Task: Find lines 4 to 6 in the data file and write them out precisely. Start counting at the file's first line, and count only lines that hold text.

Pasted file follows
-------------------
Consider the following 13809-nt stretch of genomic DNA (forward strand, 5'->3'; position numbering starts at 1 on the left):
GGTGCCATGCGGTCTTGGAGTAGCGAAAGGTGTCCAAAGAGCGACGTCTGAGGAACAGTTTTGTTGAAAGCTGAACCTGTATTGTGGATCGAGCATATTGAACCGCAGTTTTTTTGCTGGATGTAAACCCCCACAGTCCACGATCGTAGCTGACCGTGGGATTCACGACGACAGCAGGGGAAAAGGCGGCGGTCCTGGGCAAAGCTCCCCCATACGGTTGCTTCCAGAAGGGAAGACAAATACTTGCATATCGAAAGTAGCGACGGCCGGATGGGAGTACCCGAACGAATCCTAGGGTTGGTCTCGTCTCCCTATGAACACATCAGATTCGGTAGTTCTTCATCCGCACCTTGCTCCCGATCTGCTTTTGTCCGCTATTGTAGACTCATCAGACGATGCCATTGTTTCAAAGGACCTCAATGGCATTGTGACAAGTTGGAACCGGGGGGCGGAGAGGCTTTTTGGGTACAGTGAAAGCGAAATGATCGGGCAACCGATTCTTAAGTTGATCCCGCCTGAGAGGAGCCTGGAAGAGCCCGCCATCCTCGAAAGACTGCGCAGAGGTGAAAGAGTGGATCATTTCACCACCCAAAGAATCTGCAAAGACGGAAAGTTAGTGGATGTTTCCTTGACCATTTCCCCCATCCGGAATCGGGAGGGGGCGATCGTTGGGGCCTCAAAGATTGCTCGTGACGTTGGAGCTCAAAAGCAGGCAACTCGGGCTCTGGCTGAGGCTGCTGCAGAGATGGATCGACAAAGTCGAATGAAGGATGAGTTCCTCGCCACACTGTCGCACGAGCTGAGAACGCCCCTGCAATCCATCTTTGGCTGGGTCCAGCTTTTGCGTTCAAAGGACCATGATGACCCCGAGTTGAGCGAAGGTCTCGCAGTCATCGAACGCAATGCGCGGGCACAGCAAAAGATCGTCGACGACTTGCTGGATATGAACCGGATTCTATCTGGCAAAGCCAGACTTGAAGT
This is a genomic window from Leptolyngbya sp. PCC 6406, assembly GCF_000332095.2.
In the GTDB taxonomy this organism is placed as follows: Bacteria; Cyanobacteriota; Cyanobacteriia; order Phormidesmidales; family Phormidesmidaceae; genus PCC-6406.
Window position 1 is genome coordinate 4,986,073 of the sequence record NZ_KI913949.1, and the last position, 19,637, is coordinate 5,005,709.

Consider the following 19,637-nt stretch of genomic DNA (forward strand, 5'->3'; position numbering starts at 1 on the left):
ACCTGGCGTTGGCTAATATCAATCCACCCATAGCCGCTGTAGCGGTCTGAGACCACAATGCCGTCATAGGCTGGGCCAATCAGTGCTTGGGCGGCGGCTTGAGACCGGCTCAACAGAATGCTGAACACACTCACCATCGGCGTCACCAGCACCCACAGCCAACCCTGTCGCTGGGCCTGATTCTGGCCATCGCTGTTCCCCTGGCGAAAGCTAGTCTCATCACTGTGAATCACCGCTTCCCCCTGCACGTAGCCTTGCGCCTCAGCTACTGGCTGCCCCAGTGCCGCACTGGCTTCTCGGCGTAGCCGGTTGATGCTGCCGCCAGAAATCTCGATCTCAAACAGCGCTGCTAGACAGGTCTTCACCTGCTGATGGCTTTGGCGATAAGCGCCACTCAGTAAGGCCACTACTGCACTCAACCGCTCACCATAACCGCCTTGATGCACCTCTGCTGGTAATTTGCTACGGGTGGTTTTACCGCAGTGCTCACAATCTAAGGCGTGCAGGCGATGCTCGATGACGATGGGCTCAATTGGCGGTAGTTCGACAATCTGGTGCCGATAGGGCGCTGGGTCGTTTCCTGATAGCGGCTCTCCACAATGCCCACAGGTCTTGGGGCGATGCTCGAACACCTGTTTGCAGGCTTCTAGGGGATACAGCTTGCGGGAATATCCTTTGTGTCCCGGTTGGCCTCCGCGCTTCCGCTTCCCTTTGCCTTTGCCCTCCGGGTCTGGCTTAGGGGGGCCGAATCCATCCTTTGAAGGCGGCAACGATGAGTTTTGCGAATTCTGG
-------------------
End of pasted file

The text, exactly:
In the GTDB taxonomy this organism is placed as follows: Bacteria; Cyanobacteriota; Cyanobacteriia; order Phormidesmidales; family Phormidesmidaceae; genus PCC-6406.
Window position 1 is genome coordinate 4,986,073 of the sequence record NZ_KI913949.1, and the last position, 19,637, is coordinate 5,005,709.

Consider the following 19,637-nt stretch of genomic DNA (forward strand, 5'->3'; position numbering starts at 1 on the left):